Why we need to raise the minimum wage
Nearly 8 million Americans go to work every day yet still live below the poverty line. That is in part because the federal minimum wage is too low.
Currently, an individual with a full-time job at the minimum wage and a family of three to support will fall below the federal poverty line. These workers, despite putting in regular hours, are struggling to provide basic necessities for themselves and their families. By allowing the minimum wage to remain at a nearly unlivable level, we have deemed certain jobs not worthy enough to meet even our country’s minimum standard of living.
How have we been able to keep wages so low without significant social discord? By using tax revenue and a complicated government bureaucracy to subsidize low-wage employers and supplement minimum-wage salaries. Rather than firms paying a worker’s true cost and customers paying an appropriate price for the services provided by those firms, the government provides workers with “income transfers” to help them meet basic needs. These include such programs as the earned income tax credit, food stamps and Medicaid.
These government supports mask a job’s true value and set an artificially low wage. They also represent the height of inefficiency. Raising the minimum wage means that the income required for basic needs is delivered in a one-step approach, via the paycheck directly from firm to worker, rather than requiring additional government expenditures.
Beyond efficiency, there is also the matter of human dignity. Think about it: After a long day on the clock, you come home knowing that despite your hard work, you can’t feed your family, cover their medical insurance or pay your rent without government support. What message does that send about the dignity of your work and the pride of taking personal responsibility for your family? Low wages push workers into shadow labor markets where they get paid under the table, avoid reporting income and evade tax responsibilities. Artificially low wages teach workers that their work is not valuable — a disastrous policy outcome.
In his State of the Union speech, President Obama called for raising the minimum wage to $9 an hour. That would be a start toward restoring dignity and value to low-wage work. But it isn’t enough. We propose raising the minimum wage, in stages, to $12.50 an hour, an amount that would allow an individual supporting a family of three to live modestly, at about 138% of the federal poverty line. That level offers workers a way to escape poverty, a chance to feed their families, buy basic medical insurance and live in secure housing without significant government support.
The most common objection to raising the minimum wage is that it destroys jobs. But a slew of recent studies have pointed out that although raising the minimum wage does increase earnings and reduce poverty, it has a limited, almost negligible, effect on employment. Studies have also illustrated that restoring the dignity of work through higher wages reduces worker turnover and increases productivity.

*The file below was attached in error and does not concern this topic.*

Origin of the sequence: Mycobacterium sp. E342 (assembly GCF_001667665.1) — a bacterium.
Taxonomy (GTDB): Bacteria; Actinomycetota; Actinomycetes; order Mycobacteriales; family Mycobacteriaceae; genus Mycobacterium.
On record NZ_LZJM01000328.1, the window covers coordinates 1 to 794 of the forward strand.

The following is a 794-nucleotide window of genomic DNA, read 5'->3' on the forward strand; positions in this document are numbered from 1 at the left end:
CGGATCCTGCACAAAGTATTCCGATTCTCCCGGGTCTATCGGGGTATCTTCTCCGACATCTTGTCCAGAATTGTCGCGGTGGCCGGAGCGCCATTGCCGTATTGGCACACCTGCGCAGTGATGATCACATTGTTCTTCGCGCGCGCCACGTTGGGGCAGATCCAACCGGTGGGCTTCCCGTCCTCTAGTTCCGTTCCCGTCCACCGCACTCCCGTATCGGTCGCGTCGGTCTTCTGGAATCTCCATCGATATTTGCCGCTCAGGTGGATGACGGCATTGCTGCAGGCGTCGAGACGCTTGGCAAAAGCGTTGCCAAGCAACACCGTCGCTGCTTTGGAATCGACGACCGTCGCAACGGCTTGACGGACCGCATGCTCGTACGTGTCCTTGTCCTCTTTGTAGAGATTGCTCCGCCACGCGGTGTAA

Some make the overstated claim that increasing the minimum wage would accelerate companies’ off-shoring of jobs. But most low-wage jobs today are geographically fixed, or as economists call them, “non-tradable.” A janitor or home-care worker’s job, for example, can’t be outsourced to China.
What is sometimes understated is the likelihood of low-wage jobs being automated, a real and growing threat. But if a small growth in the minimum wage is enough to move an industry to automation, it is likely that automation was coming in short order anyway. Technological progress is inevitable and further automation unavoidable. If raising the minimum wage leads to productivity gains through investment in automation, so be it. In the meantime, we need to reward American workers for their efforts.
Some argue that raising the minimum wage offers benefits to those who may not need them. This argument is also flawed. The Economic Policy Institute’s latest analysis shows that most low-wage workers live in low-wage households, and 84% of the workers in low-wage jobs are at least 20 years old. But, regardless of age or need, anyone who shows up to work and puts in hard hours deserves a wage that keeps him or her out of poverty.
Finally, critics of raising the minimum wage often suggest raising the earned income tax credit instead. But that would simply perpetuate the cycle of devaluing work. It also takes money out of the pockets of taxpayers rather than from the businesses that benefit from the credit, creating, in effect, a federal subsidy for low-wage employers. A higher minimum wage would help ensure that the earned income tax credit works more effectively and efficiently.
Raising the minimum wage is about reducing inequality, but it is also about restoring the true value of work. Every American’s hard work should be rewarded.
Andy Stern is a senior fellow at Columbia University’s Richman Center and former president of the Service Employees International Union. Carl Camden is president and CEO of Kelly Services and co-chairman of the board of trustees of the Committee for Economic Development.
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